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Friday, June 21, 2024
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Being a lesbian is hard f—king work — literally

Exploring lesbian sexuality isn’t easy in a male-dominated world

Everyone has the right to f—k, to get f—ked, and to abstain from f—king at their and their partner’s consensual discretion. 

But not all f—king is created equally.

For enjoyers of sex’s physical intimacy and the relief from hormone-fueled horniness that only an orgasm can sate, there will always be obstacles in getting to the actual act of f—king. Sometimes it’s a lack of self-confidence that causes one to turn to more automanual means, sometimes it’s the inability to find a person that suits one’s fancy and sometimes it’s simple bad luck.

However, for lesbians — cis or trans — it’s also systemic.

The inequality of access to f—king is a pervasive issue for the modern-day lesbian living in a world still entrenched in a male-oriented (or, more accurately, phallic-oriented) society that doesn’t recognize other forms of sex, leaving many lesbians in the dark. 

If the standard metric for sex is penile penetration of the vagina or anus (your hole, your choice), how do lesbians know at which point heavy petting has transcended into sex?

This is just one of the first issues that lesbians run into while exploring their physical sexuality: a lack of inclusive sex education. 

I won’t make a blanket statement and say that no schools teach the ins and outs of sex involving all genders and genitalia, but I can state pretty confidently that the majority of high school health courses aren’t explaining the mechanics of lesbian sex. The closest my health teacher got to broaching the subject was a lesson on the correct use of dental dams, which involves only the oral component of lesbian sex.

In short, the classroom isn’t enough.  

There’s always more organic sources: porn.

While we all know that any porn, no matter the category, is going to indulge in fantasy and present some lascivious lovemaking, lesbian porn is an even worse how-to guide for the real-life lesbian than straight porn is for their heteronormative counterparts.

The porn accessible to those first coming into their sexuality — typically teens and young adults — is either cheap or free and does not cater to the pleasure of the vagina-haver. 

Instead, accessible lesbian porn is all too often a cesspool of fetish work for a male penis-haver to jerk off to. The acts being performed aren’t for the pleasure of the vagina-havers in the video or the vagina-haver watching the video, but for the penis-haver lacking an intimate understanding of clitoral contentment.

Queer-friendly porn does exist — but usually for a fee. Porn that will be enjoyable for the lesbian and porn created specifically for the gratification of a vagina-having audience is often locked behind a paywall.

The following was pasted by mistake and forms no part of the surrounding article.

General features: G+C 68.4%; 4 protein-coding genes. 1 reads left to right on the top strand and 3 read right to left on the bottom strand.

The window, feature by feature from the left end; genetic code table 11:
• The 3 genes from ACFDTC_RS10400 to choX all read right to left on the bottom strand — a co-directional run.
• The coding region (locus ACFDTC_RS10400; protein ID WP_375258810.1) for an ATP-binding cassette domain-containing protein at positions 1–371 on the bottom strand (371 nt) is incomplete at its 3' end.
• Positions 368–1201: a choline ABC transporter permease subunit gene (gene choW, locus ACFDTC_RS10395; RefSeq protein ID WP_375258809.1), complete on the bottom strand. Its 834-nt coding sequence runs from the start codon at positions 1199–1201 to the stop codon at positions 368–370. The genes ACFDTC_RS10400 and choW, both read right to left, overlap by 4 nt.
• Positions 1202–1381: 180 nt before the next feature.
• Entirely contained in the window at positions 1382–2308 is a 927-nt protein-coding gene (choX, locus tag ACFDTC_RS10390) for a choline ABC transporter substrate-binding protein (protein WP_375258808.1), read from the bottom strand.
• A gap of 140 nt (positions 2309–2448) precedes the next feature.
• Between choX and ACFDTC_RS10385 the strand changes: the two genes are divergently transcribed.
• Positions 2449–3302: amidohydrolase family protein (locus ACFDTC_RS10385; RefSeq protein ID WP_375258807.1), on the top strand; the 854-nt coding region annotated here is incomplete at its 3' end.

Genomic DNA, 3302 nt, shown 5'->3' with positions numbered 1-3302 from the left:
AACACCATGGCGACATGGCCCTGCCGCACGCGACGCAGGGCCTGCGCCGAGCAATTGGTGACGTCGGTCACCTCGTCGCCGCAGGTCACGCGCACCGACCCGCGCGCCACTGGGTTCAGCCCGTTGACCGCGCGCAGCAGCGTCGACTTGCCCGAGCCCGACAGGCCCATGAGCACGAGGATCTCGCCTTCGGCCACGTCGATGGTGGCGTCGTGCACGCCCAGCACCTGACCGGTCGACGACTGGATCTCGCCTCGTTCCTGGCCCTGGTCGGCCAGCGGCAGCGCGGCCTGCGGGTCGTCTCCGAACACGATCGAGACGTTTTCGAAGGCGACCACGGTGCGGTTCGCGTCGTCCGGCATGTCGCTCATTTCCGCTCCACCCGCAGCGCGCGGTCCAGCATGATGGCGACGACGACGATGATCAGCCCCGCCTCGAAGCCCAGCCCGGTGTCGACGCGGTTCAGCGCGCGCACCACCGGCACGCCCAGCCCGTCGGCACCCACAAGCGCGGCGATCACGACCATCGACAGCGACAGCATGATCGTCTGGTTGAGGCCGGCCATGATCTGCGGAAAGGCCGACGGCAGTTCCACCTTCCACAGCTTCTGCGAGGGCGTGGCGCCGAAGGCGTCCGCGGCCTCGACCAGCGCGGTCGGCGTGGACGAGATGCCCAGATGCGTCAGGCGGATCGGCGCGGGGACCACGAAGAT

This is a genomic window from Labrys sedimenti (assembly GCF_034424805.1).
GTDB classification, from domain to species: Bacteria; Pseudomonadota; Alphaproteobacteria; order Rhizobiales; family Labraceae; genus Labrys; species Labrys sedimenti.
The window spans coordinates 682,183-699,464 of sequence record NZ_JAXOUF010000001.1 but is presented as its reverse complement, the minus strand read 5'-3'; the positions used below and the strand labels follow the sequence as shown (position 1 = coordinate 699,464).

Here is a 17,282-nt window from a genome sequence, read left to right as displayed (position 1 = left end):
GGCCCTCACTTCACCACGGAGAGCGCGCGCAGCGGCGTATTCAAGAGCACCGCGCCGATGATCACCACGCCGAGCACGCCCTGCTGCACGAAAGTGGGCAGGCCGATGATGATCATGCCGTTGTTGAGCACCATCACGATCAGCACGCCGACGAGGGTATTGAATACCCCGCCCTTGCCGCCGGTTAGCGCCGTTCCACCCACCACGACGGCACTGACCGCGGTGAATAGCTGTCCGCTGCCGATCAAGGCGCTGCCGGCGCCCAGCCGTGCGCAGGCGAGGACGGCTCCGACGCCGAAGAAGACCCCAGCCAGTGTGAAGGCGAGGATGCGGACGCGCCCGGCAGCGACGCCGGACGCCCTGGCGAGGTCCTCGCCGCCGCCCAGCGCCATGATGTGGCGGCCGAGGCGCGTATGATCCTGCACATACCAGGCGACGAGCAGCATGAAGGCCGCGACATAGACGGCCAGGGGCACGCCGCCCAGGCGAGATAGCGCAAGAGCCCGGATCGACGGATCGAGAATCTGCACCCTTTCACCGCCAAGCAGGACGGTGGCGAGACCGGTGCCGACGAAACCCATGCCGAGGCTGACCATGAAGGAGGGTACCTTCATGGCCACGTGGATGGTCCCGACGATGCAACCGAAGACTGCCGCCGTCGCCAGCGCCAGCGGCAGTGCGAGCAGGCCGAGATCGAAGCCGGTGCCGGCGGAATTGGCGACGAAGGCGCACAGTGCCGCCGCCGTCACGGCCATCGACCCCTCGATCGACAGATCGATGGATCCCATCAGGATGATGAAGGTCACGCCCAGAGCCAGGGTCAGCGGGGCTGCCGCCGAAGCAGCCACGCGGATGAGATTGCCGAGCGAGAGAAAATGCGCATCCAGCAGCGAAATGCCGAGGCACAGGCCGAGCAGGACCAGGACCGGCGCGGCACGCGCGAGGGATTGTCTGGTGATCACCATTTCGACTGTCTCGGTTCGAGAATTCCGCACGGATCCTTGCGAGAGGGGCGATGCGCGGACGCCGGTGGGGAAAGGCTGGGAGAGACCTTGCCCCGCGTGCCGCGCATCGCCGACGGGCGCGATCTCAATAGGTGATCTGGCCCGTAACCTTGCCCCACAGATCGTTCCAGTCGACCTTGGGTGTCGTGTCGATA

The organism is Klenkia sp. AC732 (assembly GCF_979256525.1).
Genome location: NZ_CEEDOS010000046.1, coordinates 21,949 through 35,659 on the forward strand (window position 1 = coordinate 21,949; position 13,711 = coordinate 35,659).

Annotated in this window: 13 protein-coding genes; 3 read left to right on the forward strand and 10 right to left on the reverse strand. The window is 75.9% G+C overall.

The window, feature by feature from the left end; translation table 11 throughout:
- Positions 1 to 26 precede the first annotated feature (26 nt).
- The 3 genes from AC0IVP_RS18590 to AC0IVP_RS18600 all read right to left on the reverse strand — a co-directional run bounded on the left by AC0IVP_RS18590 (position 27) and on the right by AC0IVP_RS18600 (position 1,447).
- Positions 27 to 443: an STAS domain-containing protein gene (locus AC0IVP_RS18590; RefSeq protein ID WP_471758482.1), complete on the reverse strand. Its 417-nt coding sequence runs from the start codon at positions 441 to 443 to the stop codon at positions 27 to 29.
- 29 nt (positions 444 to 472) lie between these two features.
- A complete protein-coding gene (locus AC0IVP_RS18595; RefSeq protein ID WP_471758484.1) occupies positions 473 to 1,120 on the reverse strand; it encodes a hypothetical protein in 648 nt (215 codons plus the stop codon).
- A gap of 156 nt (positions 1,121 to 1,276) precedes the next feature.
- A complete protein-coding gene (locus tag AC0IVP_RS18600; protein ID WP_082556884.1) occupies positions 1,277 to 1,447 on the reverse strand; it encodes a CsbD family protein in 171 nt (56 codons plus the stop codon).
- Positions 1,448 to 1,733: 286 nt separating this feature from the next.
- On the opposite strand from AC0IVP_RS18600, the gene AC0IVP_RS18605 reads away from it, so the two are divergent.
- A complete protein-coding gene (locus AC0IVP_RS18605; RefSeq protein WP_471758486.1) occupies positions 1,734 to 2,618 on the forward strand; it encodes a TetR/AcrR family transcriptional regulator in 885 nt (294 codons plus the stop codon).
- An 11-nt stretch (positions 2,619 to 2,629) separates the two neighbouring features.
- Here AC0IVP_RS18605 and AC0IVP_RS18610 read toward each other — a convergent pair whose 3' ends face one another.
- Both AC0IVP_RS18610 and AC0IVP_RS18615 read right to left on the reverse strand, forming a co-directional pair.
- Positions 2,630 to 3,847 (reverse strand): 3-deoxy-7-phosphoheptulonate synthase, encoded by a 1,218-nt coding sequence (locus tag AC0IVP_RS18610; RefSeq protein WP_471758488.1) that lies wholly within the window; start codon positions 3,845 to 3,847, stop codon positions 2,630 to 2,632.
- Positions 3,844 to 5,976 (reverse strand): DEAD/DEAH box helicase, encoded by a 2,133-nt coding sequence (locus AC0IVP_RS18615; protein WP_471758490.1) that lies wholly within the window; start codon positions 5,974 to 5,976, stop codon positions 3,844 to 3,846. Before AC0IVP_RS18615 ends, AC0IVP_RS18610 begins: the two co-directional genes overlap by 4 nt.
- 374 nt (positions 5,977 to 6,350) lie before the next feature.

There’s nothing wrong with paying for porn and giving sex workers the monetary support they deserve — it’s just not always accessible for someone working a minimum wage job or paying for school.

Can the lesbian then turn to their peers? Can they collect anecdotes and advice from those closest to them to apply to their own sex lives?

More often than not, the answer is no.

Because we live in a heteronormative society, the majority of other vagina-havers are most likely engaging in sex with penis-havers. 

Even among my friends who are queer women, only a few have had sex with people other than cis men. As a young lesbian, I didn’t have a trusted person to turn to ask, “How the f—k do I f—k?”

Many of my queer female friends will tell you that they avoid lesbian sex simply because they don’t know how to actually f—k another woman. 

It’s an ouroboros of sexual frustration. The f—king does not happen because the f—king has not happened. 

And while some queer vagina-havers may find their outlet in a penis, the lesbian, more often than not, does not have this mechanic to turn to.

There’s of course nothing wrong with f—king a penis-haver — your hole, your choice. But that still leaves the lesbian to trudge forth and forge their own path of fornication.

But another problem quickly arises: Where does the lesbian go to f—k?

There’s an easy answer here: dating apps.

Tinder is certainly well known for hookups among the hetero-minded, and even gay men can turn to Grindr for a quick gritty get-down.

Hookup culture has its toxic traits, but such a culture — perfect or not — is almost nonexistent for lesbians.

As any lesbian that doesn’t live in a major city knows, lesbian Tinder provides about an hour’s worth of content before you have seen all the people who may have an interest in you. 

So can the lesbian then go find sexual partnership in the wild?

Well, not exactly.

Like all other queer people, lesbians lack safe spaces to meet potential sexual partners, especially ones living outside the confines of a major city. Upstate New York isn’t exactly known for its gayborhoods. 

Unlike their straight counterparts, who can meet potential partners in a multitude of social settings (dive bars, clubs — hell, even grocery stores), it’s not always safe for a lesbian to pursue their interests. 

Outside of designated queer spaces, pursuing someone that is not the opposite gender can incite violence, social retribution and homophobia. 

The lesbian is left at a systemic sexual impasse.

It feels unfair, to be a body in want of another consensual body, but with limited means to create a plan for this pleasure.

Kara Anderson is the social media coordinator and can be reached at 



Kara Anderson is a senior arts editor at The Spectrum. She is an English and Spanish double major and is pursuing a certificate in creative writing. She enjoys baking chocolate chip cookies, procrastinating with solitaire and binging reality TV on the weekends.  



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